Simultaneous saccharification and ethanol fermentation using the detoxified CS as feedstock was carried out at 30 % (w/w) solid loading, 15 FPU/g DM cellulase dosage, 150 rpm, and pH 5.5 in the 5 L helical ribbon bioreactor [41]. 10 % inoculum of the yeast seed culture and the nutrients (2 g/L of KH2PO4, 1 g/L of (NH4)2SO4, 1 g/L of MgSO4·7H2O, 1 g/L of yeast extract) were added into the slurry after 12 h’ pre-hydrolysis. Temperature was controlled at 50 °C during 12 h’ pre-hydrolysis and 37 °C during SSF. When the rapid detoxification was carried out in the 5 L helical ribbon bioreactor, the following SSF was then initiated in the same reactor. The ethanol yield was calculated using the modified equation for the ethanol fermentation at high solids loading described in [42]. The equation was described as below: \( \text{Ethanol yield}\,\, ({\%})= \frac{{[C]}\times{W}} {976.9 - 0.804\times{[C]}}\times\frac{1}{0.511\times{f}\times{\text{[biomass]}}\times{m}\times{1.111}}\times{100}\, {\%}\) where [C] is the concentration of ethanol in the fermentation broth at the end of the SSF (g/L), W is total water input into the SSF system (g), f is the cellulose content in the dry corn stover (g/g), [biomass] is the dry corn stover loading (g/g), m is total weight of the SSF system at the beginning of the operation, 976.9 is the correction factor, 1.111 is theconversion factor for cellulose to equivalent glucose, 0.511 is the conversion factor for glucose to ethanol based on the stoichiometric biochemistry of yeast.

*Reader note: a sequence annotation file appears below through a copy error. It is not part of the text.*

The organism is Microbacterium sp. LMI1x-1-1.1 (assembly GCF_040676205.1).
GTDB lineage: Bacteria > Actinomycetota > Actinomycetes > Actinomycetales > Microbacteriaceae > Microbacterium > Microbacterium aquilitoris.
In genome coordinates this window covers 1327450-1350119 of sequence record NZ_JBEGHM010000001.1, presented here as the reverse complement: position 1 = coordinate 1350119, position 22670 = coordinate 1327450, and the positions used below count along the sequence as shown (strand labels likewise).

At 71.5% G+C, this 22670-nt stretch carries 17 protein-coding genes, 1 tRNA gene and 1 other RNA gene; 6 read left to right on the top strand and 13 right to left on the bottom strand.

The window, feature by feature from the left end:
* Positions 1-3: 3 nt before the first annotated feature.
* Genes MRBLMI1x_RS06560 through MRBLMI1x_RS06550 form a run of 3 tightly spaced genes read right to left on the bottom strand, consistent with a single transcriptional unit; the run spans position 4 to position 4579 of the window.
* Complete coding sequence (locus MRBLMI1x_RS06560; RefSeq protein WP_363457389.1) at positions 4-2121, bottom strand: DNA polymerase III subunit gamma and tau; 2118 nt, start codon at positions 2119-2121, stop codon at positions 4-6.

Fungus growth assay

Cell growth of A. resinae ZN1 in liquid medium was measured by DCW. The culture broth was first filtered and the cell mycelia were dried at 105 °C for 12 h till constant weight.

Cell growth of A. resinae ZN1 on pretreated CS was qualitatively monitored by ESEM (Quanta 250, FEI Co., USA) with accelerated voltage of 12.5 kV. Fungal filamentous mycelia and spores observed from ESEM were used for illustration of fungus growth.

Inhibitors, sugars, and ethanol analysis

Sugars, organic acids, and ethanol were analyzed on HPLC (LC-20AD, Shimazu, Kyoto, Japan) equipped with a Bio-rad Aminex HPX-87H column (Bio-rad, USA) and RID-10A detector (Shimadzu, Kyoto, Japan). 5 mM H2SO4 solution was used as flow phase at the flow rate of 0.6 ml/min. Furans were analyzed on HPLC (LC-20AT, Shimazu, Kyoto, Japan) equipped with a YMC-Pack ODS-A column (YMC, Tokyo, Japan) and an SPD-20A UV detector (Shimadzu, Kyoto, Japan).